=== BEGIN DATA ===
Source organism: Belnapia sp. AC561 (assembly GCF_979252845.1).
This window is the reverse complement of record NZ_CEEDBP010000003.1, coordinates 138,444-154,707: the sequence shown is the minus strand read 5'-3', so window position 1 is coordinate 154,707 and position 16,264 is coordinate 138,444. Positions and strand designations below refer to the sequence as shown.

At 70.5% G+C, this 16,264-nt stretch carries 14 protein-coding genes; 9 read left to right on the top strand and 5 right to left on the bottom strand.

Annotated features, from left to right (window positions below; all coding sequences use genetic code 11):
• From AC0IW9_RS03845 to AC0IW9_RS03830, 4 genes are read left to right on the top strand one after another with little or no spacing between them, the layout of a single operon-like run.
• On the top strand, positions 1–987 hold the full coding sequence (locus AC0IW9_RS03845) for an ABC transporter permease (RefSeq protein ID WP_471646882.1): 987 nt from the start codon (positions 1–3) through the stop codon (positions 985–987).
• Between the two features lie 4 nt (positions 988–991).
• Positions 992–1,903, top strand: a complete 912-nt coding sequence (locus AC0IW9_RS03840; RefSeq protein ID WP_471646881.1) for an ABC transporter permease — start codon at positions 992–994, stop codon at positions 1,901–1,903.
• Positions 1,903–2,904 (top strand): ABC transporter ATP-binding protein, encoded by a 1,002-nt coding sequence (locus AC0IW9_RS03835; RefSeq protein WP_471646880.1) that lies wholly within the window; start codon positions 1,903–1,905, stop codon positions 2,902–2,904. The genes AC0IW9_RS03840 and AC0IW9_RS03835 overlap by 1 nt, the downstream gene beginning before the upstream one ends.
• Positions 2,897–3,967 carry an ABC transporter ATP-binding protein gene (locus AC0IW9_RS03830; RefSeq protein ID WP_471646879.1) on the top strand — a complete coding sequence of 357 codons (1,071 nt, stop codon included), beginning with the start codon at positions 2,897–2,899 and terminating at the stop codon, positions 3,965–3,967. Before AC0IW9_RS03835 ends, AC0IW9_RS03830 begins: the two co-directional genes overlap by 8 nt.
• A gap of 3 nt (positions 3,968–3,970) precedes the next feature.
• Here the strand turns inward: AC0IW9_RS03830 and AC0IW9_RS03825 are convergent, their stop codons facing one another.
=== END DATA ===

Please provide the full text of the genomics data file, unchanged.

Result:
Source organism: Belnapia sp. AC561 (assembly GCF_979252845.1).
This window is the reverse complement of record NZ_CEEDBP010000003.1, coordinates 138,444-154,707: the sequence shown is the minus strand read 5'-3', so window position 1 is coordinate 154,707 and position 16,264 is coordinate 138,444. Positions and strand designations below refer to the sequence as shown.

At 70.5% G+C, this 16,264-nt stretch carries 14 protein-coding genes; 9 read left to right on the top strand and 5 right to left on the bottom strand.

Annotated features, from left to right (window positions below; all coding sequences use genetic code 11):
• From AC0IW9_RS03845 to AC0IW9_RS03830, 4 genes are read left to right on the top strand one after another with little or no spacing between them, the layout of a single operon-like run.
• On the top strand, positions 1–987 hold the full coding sequence (locus AC0IW9_RS03845) for an ABC transporter permease (RefSeq protein ID WP_471646882.1): 987 nt from the start codon (positions 1–3) through the stop codon (positions 985–987).
• Between the two features lie 4 nt (positions 988–991).
• Positions 992–1,903, top strand: a complete 912-nt coding sequence (locus AC0IW9_RS03840; RefSeq protein ID WP_471646881.1) for an ABC transporter permease — start codon at positions 992–994, stop codon at positions 1,901–1,903.
• Positions 1,903–2,904 (top strand): ABC transporter ATP-binding protein, encoded by a 1,002-nt coding sequence (locus AC0IW9_RS03835; RefSeq protein WP_471646880.1) that lies wholly within the window; start codon positions 1,903–1,905, stop codon positions 2,902–2,904. The genes AC0IW9_RS03840 and AC0IW9_RS03835 overlap by 1 nt, the downstream gene beginning before the upstream one ends.
• Positions 2,897–3,967 carry an ABC transporter ATP-binding protein gene (locus AC0IW9_RS03830; RefSeq protein ID WP_471646879.1) on the top strand — a complete coding sequence of 357 codons (1,071 nt, stop codon included), beginning with the start codon at positions 2,897–2,899 and terminating at the stop codon, positions 3,965–3,967. Before AC0IW9_RS03835 ends, AC0IW9_RS03830 begins: the two co-directional genes overlap by 8 nt.
• A gap of 3 nt (positions 3,968–3,970) precedes the next feature.
• Here the strand turns inward: AC0IW9_RS03830 and AC0IW9_RS03825 are convergent, their stop codons facing one another.